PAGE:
Plastic Coated Papers, Inc. of Pensacola, Florida, installed its second Davis-Standard extrusion coating line. The employee-owned company, which has seen consistent growth over more than three decades, supplies local and international markets with high-quality, customized polycoated products such as polycoated paper, freezer paper, foil coated paper and pre-laminated sleeve stock used in food service, construction, home products and other industries. The new Davis-Standard line complements the company’s existing Black Clawson Converting Machinery Division machine, known as “the tank,” as the company positions itself for future expansion.
To fully appreciate the addition of the new line, one must take into account the unique history behind Plastic Coated Papers and the existing Black Clawson machine, which is 60 years old. The company got its start in 1986 after founders Dave Mayo (deceased) and Dave Pitts, along with 15 colleagues got together and “pooled their pennies” to start their own business. They were working for paper-coating company St. Regis when the company sold to Champion, resulting in closure of the facility and sale of the company’s Black Clawson extrusion coating machine. Mayo and Pitts, along with three other supervisors and 12 production workers decided they knew enough about the business to take a risk and go out on their own. Mortgaging their homes and spending every cent in their private savings, they purchased the extrusion coating line, found a property a few miles down the road, bought the land with a lease-to-buy plan, and built a 10,000 square-foot (930 square-meter) facility. By May of 1986, Plastic Coated Papers was off and running. The company has since expanded its original building to 75,000 square feet (7,000 square meters) and has sales of $20 million.
“We knew we could make a quality product, had excellent relationships in the industry, and a good polyethylene supplier,” explained Pitts. “Our success was built on a lot of hard work and dedication filled with long hours and many blessings. Our customers came first and we got the machine at a good price. We started production running five days a week, but quickly moved to seven days a week, 24 hours a day. Within five years, we recouped our investment.”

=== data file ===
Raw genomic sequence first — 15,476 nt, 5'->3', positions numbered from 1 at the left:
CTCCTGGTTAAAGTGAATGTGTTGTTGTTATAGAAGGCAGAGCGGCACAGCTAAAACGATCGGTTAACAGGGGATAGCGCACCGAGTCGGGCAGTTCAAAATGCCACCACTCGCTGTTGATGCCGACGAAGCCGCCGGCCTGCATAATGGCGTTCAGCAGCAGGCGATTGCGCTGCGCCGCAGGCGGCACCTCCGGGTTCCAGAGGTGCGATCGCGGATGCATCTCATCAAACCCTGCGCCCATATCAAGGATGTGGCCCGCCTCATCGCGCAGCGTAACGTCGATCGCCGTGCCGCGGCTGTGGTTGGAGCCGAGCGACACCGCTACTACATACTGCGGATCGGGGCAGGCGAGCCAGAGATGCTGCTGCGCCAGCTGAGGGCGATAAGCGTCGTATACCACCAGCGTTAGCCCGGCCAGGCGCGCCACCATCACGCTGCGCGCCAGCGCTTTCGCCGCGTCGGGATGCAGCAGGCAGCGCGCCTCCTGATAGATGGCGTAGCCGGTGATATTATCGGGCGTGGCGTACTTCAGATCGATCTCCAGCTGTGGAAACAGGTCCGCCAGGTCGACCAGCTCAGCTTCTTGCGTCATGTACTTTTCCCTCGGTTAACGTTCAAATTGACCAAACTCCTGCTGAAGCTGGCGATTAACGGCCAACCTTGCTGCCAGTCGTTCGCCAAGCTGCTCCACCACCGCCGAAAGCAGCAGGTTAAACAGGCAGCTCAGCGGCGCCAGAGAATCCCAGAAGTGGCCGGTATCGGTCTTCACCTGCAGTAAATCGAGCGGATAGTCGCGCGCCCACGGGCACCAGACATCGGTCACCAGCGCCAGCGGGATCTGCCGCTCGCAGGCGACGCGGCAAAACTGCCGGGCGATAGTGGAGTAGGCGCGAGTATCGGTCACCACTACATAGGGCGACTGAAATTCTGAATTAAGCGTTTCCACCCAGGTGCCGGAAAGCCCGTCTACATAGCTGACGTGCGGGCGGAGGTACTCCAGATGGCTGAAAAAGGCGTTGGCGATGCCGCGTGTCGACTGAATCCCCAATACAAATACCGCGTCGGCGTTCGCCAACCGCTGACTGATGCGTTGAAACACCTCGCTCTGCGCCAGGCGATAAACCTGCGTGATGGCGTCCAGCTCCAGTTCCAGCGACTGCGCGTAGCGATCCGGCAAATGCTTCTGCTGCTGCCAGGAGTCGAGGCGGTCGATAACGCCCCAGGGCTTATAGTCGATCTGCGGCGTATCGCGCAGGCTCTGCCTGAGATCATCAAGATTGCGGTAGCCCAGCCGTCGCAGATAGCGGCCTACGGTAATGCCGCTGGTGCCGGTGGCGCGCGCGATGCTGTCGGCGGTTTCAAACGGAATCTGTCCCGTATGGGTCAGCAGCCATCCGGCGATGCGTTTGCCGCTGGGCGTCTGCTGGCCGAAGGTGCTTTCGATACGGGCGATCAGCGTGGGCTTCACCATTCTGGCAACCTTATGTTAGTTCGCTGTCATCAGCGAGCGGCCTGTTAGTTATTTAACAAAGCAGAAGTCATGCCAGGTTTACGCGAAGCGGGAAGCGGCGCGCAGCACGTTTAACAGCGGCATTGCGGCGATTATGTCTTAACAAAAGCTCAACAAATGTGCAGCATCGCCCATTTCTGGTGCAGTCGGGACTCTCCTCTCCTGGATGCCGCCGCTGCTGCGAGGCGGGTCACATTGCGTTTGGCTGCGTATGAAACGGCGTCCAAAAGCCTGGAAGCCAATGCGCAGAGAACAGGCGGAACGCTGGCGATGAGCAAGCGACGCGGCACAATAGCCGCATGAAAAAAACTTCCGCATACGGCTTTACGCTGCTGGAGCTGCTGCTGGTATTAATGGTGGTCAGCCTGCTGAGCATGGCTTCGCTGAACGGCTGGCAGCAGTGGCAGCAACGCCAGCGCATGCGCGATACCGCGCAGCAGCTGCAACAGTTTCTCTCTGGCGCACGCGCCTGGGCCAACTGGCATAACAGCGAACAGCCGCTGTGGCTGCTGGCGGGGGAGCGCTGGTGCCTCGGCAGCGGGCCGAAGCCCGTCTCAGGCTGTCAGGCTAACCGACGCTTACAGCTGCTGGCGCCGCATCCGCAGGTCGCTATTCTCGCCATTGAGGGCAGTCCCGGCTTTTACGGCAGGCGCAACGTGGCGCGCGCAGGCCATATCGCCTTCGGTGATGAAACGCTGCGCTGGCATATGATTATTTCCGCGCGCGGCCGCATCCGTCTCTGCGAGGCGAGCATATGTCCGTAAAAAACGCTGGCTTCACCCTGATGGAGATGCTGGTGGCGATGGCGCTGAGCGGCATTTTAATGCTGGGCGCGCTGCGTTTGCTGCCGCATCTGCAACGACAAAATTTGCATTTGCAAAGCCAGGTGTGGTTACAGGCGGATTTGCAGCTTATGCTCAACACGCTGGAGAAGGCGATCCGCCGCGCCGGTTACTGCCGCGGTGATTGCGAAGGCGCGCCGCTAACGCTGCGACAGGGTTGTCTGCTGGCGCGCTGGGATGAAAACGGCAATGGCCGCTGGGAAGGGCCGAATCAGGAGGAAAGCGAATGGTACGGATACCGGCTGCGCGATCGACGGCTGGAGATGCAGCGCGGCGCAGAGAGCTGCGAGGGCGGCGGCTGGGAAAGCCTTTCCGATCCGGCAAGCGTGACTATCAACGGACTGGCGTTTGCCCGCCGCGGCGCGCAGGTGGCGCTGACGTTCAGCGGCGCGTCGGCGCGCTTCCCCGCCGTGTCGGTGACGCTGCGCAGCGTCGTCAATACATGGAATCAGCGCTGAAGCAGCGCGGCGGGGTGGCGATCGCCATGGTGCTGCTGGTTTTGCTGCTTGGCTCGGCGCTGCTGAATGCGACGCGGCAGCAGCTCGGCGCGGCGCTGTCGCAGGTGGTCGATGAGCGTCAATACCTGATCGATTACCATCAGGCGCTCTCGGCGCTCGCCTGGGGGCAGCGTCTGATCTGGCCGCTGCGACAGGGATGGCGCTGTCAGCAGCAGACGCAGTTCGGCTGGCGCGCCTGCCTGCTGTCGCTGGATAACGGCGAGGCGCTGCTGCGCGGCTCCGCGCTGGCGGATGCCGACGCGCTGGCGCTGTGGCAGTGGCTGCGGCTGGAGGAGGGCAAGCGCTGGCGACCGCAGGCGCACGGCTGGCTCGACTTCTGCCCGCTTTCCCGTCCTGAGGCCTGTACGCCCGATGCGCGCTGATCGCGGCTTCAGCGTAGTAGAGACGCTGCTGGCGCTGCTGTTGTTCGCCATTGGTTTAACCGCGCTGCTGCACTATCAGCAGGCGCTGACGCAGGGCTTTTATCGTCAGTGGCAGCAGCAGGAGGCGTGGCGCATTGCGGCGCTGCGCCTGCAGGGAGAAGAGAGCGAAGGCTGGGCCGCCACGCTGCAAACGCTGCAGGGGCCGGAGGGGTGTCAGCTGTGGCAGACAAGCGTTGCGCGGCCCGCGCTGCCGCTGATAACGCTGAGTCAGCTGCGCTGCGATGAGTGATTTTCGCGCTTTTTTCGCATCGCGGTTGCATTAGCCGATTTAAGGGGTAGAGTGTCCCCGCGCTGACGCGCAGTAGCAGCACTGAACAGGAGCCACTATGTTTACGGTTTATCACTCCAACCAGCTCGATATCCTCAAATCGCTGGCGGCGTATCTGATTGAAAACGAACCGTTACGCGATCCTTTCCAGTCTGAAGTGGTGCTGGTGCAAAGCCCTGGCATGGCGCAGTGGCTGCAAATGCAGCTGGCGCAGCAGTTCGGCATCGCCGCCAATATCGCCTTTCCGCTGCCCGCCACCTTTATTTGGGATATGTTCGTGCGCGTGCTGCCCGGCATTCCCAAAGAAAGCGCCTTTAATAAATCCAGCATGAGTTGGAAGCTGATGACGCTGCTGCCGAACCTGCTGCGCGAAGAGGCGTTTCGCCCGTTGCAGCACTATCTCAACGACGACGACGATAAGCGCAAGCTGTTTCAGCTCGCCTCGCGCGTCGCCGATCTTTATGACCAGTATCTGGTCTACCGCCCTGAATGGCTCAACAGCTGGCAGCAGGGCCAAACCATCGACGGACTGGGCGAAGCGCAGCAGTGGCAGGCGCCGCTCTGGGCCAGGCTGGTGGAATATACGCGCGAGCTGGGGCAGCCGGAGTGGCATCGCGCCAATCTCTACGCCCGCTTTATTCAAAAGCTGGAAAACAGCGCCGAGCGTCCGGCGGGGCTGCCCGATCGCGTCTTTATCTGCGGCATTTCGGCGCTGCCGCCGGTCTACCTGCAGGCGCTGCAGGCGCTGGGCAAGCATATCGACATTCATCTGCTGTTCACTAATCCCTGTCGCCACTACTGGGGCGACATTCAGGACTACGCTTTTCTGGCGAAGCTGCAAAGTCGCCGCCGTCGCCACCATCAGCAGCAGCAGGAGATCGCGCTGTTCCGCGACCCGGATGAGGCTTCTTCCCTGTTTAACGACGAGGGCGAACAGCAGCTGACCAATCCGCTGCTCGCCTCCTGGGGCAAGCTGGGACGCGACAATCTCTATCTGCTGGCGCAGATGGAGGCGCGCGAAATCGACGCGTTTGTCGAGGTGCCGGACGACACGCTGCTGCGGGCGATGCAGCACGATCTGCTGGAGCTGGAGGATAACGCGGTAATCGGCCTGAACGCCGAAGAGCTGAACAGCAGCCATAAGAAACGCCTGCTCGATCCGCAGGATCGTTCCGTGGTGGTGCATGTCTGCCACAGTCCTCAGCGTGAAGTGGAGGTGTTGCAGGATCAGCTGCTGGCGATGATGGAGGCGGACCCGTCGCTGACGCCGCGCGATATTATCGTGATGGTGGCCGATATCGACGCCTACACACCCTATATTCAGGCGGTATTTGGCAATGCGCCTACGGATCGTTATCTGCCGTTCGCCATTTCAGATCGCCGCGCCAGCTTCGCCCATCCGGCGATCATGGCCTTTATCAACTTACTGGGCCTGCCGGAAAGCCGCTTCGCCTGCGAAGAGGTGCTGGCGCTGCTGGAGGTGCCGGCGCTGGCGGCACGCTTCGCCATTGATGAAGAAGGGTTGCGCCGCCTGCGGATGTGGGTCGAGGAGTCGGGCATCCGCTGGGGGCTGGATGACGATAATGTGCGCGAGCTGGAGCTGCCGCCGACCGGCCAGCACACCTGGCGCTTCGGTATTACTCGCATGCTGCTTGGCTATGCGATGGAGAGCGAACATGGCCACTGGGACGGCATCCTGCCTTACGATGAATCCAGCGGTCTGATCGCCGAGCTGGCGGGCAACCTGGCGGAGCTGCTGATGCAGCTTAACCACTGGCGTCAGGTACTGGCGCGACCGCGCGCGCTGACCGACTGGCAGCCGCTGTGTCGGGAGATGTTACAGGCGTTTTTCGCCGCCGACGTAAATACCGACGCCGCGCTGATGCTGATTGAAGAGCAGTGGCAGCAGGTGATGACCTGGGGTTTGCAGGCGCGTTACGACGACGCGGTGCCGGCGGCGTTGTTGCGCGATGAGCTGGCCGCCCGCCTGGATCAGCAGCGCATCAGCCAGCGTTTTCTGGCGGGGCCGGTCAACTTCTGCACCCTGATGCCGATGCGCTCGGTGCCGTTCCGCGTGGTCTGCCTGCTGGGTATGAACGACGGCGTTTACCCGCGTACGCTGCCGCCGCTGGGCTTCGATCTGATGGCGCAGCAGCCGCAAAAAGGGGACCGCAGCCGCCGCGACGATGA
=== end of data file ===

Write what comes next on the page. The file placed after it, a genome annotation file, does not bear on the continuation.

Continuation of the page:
Pitts says the machine has been outstanding, only requiring occasional feedscrew, die and barrel replacements. The company will continue to run this line in addition to the new one. The new line will be capable of speeds up to 1,500 feet per minute (450mpm) with maximum untrimmed web widths of 74 inches (1,800mm). Davis-Standard supplied all components including extruder, die with APC, automatic unwind/splicer, pre-corona treater, extrusion coater/laminator, auxiliary unwinds, slitters, post/corona treater, automatic winder/roll changer, Integrator supervisory control system and associated equipment. The line features the latest automation technology and will add a new level of efficiency and production speed to Plastic Coated Papers’ current operation.
According to Plastic Coated Papers’ current President, Steve Pinette, who has been with the company since 2004, “The new line positions us for the long-term as we support our existing product portfolio and provide even greater customization for our customers in the U.S. and abroad. The current line is a tank, and we know we’ll get that same quality with this new one.
Pitts, who still works 40 to 50 hours a week, is quick to give credit to the company’s employees, his original business partners, including David Mayo (mentioned earlier) and John Clemmons currently still working and the vice president of manufacturing, and their investment of time and money. Through a company shareholder program that Pitts and his colleagues established, there are currently 31 employee-owners. Pitts has witnessed a lot of change since he first started in the business in 1954, fresh out of high school, but fundamental business values remain.
“We use a lot of computers and cell phones and don’t have as much personal interaction, but the business is largely the same,” Pitts says. “We have better control over the variation in PE resin and the paper, and are able to achieve more consistency. There are a lot of different polymers and product additions to the marketplace.” He continues, “I’ve also seen things come full circle. As a boy, my first job was at a pine seedling nursery, pulling grass from around the trees. Today, one of our customers uses our plastic-coated material to wrap seedlings and protect them until planting.”
One thing is for sure at Plastic Coated Papers, the people and the machines seem to outlast typical expectations, creating the ultimate competitive advantage!